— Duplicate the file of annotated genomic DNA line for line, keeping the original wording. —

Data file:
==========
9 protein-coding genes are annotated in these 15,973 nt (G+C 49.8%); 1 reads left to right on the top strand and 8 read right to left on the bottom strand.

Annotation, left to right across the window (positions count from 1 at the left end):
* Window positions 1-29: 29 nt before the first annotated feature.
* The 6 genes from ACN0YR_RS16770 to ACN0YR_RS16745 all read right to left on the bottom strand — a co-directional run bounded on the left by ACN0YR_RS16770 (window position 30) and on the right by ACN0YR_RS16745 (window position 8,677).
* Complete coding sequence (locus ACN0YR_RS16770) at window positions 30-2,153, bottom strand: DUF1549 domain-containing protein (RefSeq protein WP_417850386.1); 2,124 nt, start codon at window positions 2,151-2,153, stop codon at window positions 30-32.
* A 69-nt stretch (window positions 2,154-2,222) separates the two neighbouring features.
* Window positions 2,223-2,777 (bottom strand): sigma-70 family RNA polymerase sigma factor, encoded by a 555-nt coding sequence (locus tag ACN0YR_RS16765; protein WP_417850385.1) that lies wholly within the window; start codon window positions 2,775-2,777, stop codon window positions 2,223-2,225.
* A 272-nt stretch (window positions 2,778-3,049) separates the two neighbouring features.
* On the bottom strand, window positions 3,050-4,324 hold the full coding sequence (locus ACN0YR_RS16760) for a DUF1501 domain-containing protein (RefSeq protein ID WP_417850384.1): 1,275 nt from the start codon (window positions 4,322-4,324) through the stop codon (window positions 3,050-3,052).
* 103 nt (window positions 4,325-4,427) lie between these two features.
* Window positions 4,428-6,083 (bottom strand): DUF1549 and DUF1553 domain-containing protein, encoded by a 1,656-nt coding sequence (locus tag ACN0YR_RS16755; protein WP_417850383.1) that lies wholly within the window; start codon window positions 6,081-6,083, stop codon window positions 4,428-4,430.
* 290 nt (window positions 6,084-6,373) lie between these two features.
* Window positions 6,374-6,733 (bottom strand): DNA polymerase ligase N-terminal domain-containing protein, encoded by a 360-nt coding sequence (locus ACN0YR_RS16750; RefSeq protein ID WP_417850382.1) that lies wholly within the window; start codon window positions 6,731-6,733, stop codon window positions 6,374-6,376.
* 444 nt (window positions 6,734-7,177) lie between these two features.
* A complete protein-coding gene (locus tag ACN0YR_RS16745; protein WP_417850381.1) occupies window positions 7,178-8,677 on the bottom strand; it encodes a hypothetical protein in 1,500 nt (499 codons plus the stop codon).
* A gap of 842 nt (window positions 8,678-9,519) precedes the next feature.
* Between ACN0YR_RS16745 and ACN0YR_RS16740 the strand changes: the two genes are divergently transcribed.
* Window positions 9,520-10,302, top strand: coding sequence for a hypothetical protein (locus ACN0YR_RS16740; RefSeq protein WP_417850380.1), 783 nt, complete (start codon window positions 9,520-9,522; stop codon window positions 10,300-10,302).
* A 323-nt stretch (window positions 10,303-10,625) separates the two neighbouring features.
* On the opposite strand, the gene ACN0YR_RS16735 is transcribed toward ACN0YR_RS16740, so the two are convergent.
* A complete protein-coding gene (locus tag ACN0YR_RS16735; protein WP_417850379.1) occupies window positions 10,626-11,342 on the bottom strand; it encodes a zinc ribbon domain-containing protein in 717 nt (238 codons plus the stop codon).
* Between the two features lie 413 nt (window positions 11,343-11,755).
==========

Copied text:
9 protein-coding genes are annotated in these 15,973 nt (G+C 49.8%); 1 reads left to right on the top strand and 8 read right to left on the bottom strand.

Annotation, left to right across the window (positions count from 1 at the left end):
* Window positions 1-29: 29 nt before the first annotated feature.
* The 6 genes from ACN0YR_RS16770 to ACN0YR_RS16745 all read right to left on the bottom strand — a co-directional run bounded on the left by ACN0YR_RS16770 (window position 30) and on the right by ACN0YR_RS16745 (window position 8,677).
* Complete coding sequence (locus ACN0YR_RS16770) at window positions 30-2,153, bottom strand: DUF1549 domain-containing protein (RefSeq protein WP_417850386.1); 2,124 nt, start codon at window positions 2,151-2,153, stop codon at window positions 30-32.
* A 69-nt stretch (window positions 2,154-2,222) separates the two neighbouring features.
* Window positions 2,223-2,777 (bottom strand): sigma-70 family RNA polymerase sigma factor, encoded by a 555-nt coding sequence (locus tag ACN0YR_RS16765; protein WP_417850385.1) that lies wholly within the window; start codon window positions 2,775-2,777, stop codon window positions 2,223-2,225.
* A 272-nt stretch (window positions 2,778-3,049) separates the two neighbouring features.
* On the bottom strand, window positions 3,050-4,324 hold the full coding sequence (locus ACN0YR_RS16760) for a DUF1501 domain-containing protein (RefSeq protein ID WP_417850384.1): 1,275 nt from the start codon (window positions 4,322-4,324) through the stop codon (window positions 3,050-3,052).
* 103 nt (window positions 4,325-4,427) lie between these two features.
* Window positions 4,428-6,083 (bottom strand): DUF1549 and DUF1553 domain-containing protein, encoded by a 1,656-nt coding sequence (locus tag ACN0YR_RS16755; protein WP_417850383.1) that lies wholly within the window; start codon window positions 6,081-6,083, stop codon window positions 4,428-4,430.
* 290 nt (window positions 6,084-6,373) lie between these two features.
* Window positions 6,374-6,733 (bottom strand): DNA polymerase ligase N-terminal domain-containing protein, encoded by a 360-nt coding sequence (locus ACN0YR_RS16750; RefSeq protein ID WP_417850382.1) that lies wholly within the window; start codon window positions 6,731-6,733, stop codon window positions 6,374-6,376.
* 444 nt (window positions 6,734-7,177) lie between these two features.
* A complete protein-coding gene (locus tag ACN0YR_RS16745; protein WP_417850381.1) occupies window positions 7,178-8,677 on the bottom strand; it encodes a hypothetical protein in 1,500 nt (499 codons plus the stop codon).
* A gap of 842 nt (window positions 8,678-9,519) precedes the next feature.
* Between ACN0YR_RS16745 and ACN0YR_RS16740 the strand changes: the two genes are divergently transcribed.
* Window positions 9,520-10,302, top strand: coding sequence for a hypothetical protein (locus ACN0YR_RS16740; RefSeq protein WP_417850380.1), 783 nt, complete (start codon window positions 9,520-9,522; stop codon window positions 10,300-10,302).
* A 323-nt stretch (window positions 10,303-10,625) separates the two neighbouring features.
* On the opposite strand, the gene ACN0YR_RS16735 is transcribed toward ACN0YR_RS16740, so the two are convergent.
* A complete protein-coding gene (locus tag ACN0YR_RS16735; protein WP_417850379.1) occupies window positions 10,626-11,342 on the bottom strand; it encodes a zinc ribbon domain-containing protein in 717 nt (238 codons plus the stop codon).
* Between the two features lie 413 nt (window positions 11,343-11,755).